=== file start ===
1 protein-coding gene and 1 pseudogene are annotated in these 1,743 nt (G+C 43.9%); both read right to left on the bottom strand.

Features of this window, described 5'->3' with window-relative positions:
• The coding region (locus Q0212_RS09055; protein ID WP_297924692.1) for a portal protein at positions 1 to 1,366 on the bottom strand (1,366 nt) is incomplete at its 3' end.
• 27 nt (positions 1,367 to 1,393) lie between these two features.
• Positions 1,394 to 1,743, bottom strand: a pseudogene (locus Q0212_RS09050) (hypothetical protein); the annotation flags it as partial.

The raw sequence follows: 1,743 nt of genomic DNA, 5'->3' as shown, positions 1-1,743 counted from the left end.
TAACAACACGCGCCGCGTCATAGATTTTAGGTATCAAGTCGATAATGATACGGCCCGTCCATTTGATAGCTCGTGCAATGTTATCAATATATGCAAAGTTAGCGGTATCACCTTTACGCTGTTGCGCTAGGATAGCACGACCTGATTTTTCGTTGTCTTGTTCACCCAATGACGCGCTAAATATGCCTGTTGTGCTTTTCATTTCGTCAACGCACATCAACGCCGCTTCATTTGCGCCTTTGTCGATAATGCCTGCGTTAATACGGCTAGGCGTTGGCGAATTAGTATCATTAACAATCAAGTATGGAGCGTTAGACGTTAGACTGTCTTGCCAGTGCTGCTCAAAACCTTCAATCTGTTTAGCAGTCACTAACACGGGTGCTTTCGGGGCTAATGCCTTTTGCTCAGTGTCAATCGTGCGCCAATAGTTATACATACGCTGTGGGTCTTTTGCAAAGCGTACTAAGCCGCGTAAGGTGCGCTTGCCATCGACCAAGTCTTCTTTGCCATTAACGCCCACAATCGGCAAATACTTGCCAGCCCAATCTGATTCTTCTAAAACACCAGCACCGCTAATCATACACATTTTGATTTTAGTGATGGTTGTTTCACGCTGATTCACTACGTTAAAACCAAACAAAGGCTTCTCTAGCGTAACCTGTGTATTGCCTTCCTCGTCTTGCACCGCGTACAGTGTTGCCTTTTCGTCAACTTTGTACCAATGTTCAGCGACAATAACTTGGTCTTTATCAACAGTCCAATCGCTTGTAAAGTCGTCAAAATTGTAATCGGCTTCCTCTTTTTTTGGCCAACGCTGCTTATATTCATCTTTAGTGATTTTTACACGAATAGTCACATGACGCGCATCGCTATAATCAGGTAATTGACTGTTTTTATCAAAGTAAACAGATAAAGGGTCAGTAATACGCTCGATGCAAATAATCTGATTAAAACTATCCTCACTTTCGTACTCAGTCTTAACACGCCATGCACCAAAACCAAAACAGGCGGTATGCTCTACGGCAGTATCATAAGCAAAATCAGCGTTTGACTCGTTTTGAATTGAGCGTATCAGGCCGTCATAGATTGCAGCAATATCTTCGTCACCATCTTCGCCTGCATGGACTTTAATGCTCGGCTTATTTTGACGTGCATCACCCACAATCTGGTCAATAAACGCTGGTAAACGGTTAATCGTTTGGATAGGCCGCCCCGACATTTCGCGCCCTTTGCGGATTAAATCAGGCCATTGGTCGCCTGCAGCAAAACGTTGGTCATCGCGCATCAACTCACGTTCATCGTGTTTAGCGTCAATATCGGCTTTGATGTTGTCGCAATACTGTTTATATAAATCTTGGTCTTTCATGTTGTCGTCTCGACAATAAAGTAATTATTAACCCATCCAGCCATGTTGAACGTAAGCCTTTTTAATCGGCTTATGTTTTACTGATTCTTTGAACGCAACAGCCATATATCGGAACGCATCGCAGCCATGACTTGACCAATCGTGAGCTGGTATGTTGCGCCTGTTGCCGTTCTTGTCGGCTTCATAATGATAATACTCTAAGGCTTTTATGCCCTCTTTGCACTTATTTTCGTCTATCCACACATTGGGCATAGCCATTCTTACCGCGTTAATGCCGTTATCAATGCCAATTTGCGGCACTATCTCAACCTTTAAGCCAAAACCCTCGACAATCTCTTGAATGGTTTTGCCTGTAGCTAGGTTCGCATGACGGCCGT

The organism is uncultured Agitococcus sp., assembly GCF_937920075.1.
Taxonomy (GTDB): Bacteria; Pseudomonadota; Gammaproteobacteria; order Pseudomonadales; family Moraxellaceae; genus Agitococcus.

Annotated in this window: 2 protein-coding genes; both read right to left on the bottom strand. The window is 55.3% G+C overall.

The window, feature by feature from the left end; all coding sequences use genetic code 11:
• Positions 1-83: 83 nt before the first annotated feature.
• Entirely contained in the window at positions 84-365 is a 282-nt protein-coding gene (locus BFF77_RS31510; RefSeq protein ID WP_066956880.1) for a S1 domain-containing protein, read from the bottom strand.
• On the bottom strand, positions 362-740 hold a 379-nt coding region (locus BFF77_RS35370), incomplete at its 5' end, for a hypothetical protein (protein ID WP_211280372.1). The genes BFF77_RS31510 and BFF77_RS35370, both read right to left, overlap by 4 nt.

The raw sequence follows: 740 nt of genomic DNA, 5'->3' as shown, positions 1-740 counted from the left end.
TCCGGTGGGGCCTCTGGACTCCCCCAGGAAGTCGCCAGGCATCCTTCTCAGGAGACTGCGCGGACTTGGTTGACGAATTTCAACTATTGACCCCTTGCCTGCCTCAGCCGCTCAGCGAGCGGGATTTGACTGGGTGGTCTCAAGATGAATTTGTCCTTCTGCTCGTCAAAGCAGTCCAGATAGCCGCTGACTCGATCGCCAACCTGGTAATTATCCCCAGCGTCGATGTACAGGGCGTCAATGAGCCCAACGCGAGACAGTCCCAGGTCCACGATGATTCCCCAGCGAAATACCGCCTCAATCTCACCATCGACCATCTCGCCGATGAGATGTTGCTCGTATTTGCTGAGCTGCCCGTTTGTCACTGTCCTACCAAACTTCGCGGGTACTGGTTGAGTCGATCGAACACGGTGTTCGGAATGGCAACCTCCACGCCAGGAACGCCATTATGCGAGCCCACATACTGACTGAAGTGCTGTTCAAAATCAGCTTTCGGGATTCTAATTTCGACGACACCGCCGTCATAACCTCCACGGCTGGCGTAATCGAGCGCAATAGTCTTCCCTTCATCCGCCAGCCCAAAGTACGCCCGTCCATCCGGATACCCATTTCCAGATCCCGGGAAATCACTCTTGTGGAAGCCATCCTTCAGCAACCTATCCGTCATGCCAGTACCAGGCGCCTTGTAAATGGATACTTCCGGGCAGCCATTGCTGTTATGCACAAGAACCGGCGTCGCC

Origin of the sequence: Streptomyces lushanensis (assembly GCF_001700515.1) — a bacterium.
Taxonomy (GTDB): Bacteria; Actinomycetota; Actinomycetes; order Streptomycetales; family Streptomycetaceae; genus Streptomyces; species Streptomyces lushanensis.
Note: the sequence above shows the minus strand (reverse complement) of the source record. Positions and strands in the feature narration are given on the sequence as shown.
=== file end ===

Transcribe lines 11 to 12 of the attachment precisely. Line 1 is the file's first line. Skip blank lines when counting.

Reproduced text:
The window, feature by feature from the left end; all coding sequences use genetic code 11:
• Positions 1-83: 83 nt before the first annotated feature.